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I used session_start() to initiate a session in PHP, but when my browser closes, the session is gone.

How do I use PHP to create persistent sessions that last across browser closes?

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sounds like a job for cookies –  Dagon Mar 21 '12 at 2:43

4 Answers 4

up vote 25 down vote accepted

See the php.ini value session.cookie_lifetime.

The default value of 0 means to end the session when the browser closes.

You can override this value either directly in php.ini or set it in your application prior to starting the session using ini_set. Setting it to something greater than 0 will cause the session to live for that duration.


ini_set('session.cookie_lifetime', 60 * 60 * 24 * 7);  // 7 day cookie lifetime

The above example causes the session cookie to be set with an expiration of 7 days from when the session is started.

Note: If you start your session for all of your webpages from the same piece of code, this will not continue to extend the session expiration each time session_start() gets called. The cookie lifetime is set from when the session is first started, not on subsequent requests. If you want to extend the lifetime of a session out 7 days from the current time, see also session_regenerate_id().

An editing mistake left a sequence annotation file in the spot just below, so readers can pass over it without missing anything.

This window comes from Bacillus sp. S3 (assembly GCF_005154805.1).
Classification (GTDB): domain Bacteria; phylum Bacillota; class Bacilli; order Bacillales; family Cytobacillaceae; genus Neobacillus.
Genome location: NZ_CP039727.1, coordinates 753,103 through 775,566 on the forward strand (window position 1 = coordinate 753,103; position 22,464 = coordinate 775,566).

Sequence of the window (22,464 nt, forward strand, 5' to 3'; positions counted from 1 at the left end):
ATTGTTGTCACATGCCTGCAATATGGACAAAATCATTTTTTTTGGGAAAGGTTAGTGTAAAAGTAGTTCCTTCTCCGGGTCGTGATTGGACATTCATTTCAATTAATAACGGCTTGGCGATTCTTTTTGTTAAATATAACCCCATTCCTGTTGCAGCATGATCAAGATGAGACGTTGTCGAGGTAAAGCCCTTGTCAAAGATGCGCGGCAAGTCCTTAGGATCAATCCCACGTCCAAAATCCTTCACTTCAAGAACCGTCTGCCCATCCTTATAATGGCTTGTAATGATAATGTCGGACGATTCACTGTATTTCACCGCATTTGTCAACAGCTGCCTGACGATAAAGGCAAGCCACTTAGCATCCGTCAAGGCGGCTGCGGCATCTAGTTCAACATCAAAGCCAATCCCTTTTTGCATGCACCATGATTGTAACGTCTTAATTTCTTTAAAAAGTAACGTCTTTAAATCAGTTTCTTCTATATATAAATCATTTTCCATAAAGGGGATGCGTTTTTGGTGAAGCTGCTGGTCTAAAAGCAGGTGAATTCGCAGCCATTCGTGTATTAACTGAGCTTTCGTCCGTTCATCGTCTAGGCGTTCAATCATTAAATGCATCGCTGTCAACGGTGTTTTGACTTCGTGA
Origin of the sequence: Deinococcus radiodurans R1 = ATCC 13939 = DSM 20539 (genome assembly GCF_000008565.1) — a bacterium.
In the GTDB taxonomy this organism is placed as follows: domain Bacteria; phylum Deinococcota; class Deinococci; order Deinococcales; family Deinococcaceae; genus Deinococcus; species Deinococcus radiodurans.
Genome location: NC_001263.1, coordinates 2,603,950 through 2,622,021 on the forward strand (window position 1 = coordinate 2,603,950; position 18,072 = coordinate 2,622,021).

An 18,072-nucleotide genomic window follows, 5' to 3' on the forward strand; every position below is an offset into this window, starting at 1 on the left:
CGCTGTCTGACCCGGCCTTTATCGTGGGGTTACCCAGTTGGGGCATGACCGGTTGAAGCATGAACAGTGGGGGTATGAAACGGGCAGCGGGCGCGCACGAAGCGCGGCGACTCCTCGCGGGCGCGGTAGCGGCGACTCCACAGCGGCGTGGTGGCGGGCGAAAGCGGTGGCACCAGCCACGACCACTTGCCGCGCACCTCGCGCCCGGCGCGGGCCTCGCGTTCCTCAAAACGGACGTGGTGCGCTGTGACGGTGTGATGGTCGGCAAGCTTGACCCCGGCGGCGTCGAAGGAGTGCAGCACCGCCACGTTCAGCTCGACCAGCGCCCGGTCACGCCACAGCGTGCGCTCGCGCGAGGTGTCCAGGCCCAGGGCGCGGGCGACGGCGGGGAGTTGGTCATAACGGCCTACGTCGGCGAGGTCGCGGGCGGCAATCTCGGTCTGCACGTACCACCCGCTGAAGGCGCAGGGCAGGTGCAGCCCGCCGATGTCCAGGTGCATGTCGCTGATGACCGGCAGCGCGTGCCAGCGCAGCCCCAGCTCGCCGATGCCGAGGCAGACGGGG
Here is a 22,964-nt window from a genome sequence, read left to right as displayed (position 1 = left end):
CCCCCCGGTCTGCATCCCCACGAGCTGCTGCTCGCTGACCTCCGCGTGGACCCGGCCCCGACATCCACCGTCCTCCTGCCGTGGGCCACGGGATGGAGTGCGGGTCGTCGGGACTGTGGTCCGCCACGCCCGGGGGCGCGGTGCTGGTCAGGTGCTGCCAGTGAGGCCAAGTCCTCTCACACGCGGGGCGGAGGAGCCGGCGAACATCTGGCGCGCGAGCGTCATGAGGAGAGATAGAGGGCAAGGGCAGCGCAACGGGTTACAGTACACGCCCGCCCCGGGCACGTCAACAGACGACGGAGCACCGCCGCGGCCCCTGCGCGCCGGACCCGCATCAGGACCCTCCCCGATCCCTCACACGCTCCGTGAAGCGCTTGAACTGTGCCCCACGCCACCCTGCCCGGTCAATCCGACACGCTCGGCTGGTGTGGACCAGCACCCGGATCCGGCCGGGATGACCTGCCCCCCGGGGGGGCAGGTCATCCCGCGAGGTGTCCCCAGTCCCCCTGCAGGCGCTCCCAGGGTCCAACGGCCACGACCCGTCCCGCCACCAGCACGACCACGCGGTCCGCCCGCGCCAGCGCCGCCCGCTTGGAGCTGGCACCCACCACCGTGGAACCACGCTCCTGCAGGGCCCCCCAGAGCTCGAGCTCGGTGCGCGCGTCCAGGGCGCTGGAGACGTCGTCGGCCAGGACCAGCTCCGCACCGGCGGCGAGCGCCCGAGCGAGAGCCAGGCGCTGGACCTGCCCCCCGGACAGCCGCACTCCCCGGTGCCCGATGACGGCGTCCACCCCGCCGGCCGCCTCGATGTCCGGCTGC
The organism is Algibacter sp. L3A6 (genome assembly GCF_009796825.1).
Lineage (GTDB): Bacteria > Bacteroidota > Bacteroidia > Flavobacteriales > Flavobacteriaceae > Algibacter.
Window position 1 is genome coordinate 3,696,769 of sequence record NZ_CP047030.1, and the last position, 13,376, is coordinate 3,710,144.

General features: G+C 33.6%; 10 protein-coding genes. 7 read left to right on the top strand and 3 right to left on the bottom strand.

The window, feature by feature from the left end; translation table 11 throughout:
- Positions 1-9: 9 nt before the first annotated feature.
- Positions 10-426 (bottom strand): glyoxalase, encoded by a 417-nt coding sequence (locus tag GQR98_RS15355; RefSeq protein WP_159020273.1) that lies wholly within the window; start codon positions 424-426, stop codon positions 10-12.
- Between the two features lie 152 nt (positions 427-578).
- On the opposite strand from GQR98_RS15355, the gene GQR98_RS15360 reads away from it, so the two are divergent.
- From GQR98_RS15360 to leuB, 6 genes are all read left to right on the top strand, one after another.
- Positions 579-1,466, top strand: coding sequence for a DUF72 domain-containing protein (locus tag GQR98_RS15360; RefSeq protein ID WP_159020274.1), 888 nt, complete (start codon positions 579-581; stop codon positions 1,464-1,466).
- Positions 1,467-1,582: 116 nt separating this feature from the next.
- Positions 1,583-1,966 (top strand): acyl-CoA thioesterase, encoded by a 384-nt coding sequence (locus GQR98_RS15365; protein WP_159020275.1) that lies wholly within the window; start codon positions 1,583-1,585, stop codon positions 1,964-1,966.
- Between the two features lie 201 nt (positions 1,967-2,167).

Also Note: If your session.gc_maxlifetime value is set to something less than the length of the session cookie, you can have a situation where the user does not visit the site for 5 days and when they return, the session cookie is no longer valid because the data on the server has been deleted. To remedy this, you should also set the lifetime for this session data to be at least as long as your cookie lifetime. As the manual states, it may be necessary to use a custom session.save_path for the session data you want to persist longer than the default. Therefore, your script may look like this:

ini_set('session.cookie_lifetime', 60 * 60 * 24 * 7);
ini_set('session.gc_maxlifetime', 60 * 60 * 24 * 7);
ini_set('session.save_path', '/home/yoursite/sessions');
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Use a cookie. For example, this tutorial.

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Sessions are designed such that they are "Session" based. In other words, if you close your Browser (which is essentially your session), it is suppose to go away.

You could try storing the session data in a database instead of in a file. Store the session Id and the session data in a table. Then recall the session ID from the cookie PHPSESSID (by default) and look up the session data from your database.

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Storing the session in the database won't make the session persistent if the Cookie is set to go away when the browser closes...depending on how you've programmed the garbage collection and destroy methods you might be saving the session data but the user will have a new session id with new session data if the maxlife is set to 0 after the browser is closed and reopened. –  Snowburnt Jan 27 '14 at 12:09

I would recommend using cookies and a database if you want a persistent session. We store the customer's ID (random 32 bit alph-anumeric value) in a cookie and then reference that to load up their customer information.

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